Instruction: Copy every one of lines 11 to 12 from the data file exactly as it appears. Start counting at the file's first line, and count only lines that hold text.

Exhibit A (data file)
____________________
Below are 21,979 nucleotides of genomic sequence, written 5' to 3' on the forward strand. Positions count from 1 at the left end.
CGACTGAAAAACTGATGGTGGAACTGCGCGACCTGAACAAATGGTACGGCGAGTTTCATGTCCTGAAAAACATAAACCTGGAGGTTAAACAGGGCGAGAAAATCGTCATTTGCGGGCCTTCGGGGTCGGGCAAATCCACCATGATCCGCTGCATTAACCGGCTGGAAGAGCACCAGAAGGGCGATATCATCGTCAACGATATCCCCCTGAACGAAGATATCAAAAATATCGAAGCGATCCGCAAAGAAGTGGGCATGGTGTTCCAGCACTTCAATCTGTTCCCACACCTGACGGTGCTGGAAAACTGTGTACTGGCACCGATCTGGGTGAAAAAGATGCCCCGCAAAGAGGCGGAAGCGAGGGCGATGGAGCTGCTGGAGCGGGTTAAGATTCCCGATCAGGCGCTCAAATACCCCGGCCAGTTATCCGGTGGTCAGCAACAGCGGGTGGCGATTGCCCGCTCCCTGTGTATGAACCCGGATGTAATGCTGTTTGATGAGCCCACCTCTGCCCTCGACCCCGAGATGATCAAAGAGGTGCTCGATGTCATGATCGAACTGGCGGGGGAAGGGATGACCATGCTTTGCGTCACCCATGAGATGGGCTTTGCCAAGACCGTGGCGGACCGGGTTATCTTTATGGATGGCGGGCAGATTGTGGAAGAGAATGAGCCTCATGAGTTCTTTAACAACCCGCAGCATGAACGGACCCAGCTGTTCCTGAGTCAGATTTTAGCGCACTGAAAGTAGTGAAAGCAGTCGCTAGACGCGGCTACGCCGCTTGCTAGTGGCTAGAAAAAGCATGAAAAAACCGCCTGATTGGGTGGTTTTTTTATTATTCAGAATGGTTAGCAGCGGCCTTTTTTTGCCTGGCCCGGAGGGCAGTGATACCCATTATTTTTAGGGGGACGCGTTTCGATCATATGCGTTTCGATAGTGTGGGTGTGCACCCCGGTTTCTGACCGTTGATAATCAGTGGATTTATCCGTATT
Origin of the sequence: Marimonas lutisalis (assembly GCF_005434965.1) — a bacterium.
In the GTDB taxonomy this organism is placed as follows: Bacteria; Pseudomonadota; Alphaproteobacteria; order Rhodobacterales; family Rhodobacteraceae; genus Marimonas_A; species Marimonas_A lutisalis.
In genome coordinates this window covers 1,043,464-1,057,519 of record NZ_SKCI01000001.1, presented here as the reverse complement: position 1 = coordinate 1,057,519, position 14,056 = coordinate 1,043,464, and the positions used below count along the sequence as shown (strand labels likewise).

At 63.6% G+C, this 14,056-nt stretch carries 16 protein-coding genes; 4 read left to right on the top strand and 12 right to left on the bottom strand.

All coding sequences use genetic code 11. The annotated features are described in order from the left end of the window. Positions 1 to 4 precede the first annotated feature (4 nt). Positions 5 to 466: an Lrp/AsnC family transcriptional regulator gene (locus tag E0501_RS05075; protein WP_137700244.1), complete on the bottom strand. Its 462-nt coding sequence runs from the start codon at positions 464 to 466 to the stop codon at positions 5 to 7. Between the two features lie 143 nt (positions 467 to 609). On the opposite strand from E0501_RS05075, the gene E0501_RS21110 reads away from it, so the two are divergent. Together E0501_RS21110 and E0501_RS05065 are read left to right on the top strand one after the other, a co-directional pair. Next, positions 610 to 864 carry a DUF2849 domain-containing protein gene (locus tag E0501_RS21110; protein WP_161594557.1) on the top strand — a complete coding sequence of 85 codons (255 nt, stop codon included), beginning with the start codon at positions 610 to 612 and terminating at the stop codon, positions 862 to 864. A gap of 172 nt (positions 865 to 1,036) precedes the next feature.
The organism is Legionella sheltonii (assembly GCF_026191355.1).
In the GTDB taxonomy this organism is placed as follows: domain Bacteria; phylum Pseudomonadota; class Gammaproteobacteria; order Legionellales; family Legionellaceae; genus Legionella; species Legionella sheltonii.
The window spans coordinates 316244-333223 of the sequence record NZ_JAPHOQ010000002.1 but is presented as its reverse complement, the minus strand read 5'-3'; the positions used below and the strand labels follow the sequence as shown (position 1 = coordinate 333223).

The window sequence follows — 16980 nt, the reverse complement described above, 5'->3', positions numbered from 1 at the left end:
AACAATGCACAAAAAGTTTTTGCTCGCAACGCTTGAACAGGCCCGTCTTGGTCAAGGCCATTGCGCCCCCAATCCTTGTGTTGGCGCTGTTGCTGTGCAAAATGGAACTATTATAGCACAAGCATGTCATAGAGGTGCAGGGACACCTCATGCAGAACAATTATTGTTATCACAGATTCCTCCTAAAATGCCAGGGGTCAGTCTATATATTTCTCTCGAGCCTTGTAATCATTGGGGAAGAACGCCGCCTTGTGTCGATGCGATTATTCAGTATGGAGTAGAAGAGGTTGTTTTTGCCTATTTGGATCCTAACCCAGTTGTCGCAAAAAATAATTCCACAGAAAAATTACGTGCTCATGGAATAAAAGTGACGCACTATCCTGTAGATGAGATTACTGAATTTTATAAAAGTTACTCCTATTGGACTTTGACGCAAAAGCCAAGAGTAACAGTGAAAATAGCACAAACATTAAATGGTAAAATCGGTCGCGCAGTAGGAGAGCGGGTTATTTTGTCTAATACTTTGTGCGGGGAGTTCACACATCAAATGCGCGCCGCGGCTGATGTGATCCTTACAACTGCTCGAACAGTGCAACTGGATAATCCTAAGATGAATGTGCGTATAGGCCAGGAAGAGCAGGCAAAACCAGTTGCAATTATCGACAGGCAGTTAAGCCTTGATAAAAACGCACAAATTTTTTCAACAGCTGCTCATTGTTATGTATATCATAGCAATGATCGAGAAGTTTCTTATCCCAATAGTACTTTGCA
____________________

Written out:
The window sequence follows — 16980 nt, the reverse complement described above, 5'->3', positions numbered from 1 at the left end:
AACAATGCACAAAAAGTTTTTGCTCGCAACGCTTGAACAGGCCCGTCTTGGTCAAGGCCATTGCGCCCCCAATCCTTGTGTTGGCGCTGTTGCTGTGCAAAATGGAACTATTATAGCACAAGCATGTCATAGAGGTGCAGGGACACCTCATGCAGAACAATTATTGTTATCACAGATTCCTCCTAAAATGCCAGGGGTCAGTCTATATATTTCTCTCGAGCCTTGTAATCATTGGGGAAGAACGCCGCCTTGTGTCGATGCGATTATTCAGTATGGAGTAGAAGAGGTTGTTTTTGCCTATTTGGATCCTAACCCAGTTGTCGCAAAAAATAATTCCACAGAAAAATTACGTGCTCATGGAATAAAAGTGACGCACTATCCTGTAGATGAGATTACTGAATTTTATAAAAGTTACTCCTATTGGACTTTGACGCAAAAGCCAAGAGTAACAGTGAAAATAGCACAAACATTAAATGGTAAAATCGGTCGCGCAGTAGGAGAGCGGGTTATTTTGTCTAATACTTTGTGCGGGGAGTTCACACATCAAATGCGCGCCGCGGCTGATGTGATCCTTACAACTGCTCGAACAGTGCAACTGGATAATCCTAAGATGAATGTGCGTATAGGCCAGGAAGAGCAGGCAAAACCAGTTGCAATTATCGACAGGCAGTTAAGCCTTGATAAAAACGCACAAATTTTTTCAACAGCTGCTCATTGTTATGTATATCATAGCAATGATCGAGAAGTTTCTTATCCCAATAGTACTTTGCA